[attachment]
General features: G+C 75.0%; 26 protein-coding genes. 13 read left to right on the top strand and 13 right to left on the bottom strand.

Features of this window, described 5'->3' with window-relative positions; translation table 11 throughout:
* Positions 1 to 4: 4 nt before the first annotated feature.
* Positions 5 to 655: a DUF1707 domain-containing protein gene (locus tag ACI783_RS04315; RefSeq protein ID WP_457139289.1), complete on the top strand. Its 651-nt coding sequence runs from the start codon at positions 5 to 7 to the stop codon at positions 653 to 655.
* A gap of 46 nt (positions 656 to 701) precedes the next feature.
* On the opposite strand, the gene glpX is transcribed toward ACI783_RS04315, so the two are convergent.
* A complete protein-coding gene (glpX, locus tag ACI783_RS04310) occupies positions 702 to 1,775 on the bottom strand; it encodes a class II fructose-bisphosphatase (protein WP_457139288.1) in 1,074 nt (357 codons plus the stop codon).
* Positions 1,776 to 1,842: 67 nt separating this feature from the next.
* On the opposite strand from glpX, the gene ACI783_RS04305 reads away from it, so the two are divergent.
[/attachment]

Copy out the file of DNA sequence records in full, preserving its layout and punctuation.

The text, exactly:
General features: G+C 75.0%; 26 protein-coding genes. 13 read left to right on the top strand and 13 right to left on the bottom strand.

Features of this window, described 5'->3' with window-relative positions; translation table 11 throughout:
* Positions 1 to 4: 4 nt before the first annotated feature.
* Positions 5 to 655: a DUF1707 domain-containing protein gene (locus tag ACI783_RS04315; RefSeq protein ID WP_457139289.1), complete on the top strand. Its 651-nt coding sequence runs from the start codon at positions 5 to 7 to the stop codon at positions 653 to 655.
* A gap of 46 nt (positions 656 to 701) precedes the next feature.
* On the opposite strand, the gene glpX is transcribed toward ACI783_RS04315, so the two are convergent.
* A complete protein-coding gene (glpX, locus tag ACI783_RS04310) occupies positions 702 to 1,775 on the bottom strand; it encodes a class II fructose-bisphosphatase (protein WP_457139288.1) in 1,074 nt (357 codons plus the stop codon).
* Positions 1,776 to 1,842: 67 nt separating this feature from the next.
* On the opposite strand from glpX, the gene ACI783_RS04305 reads away from it, so the two are divergent.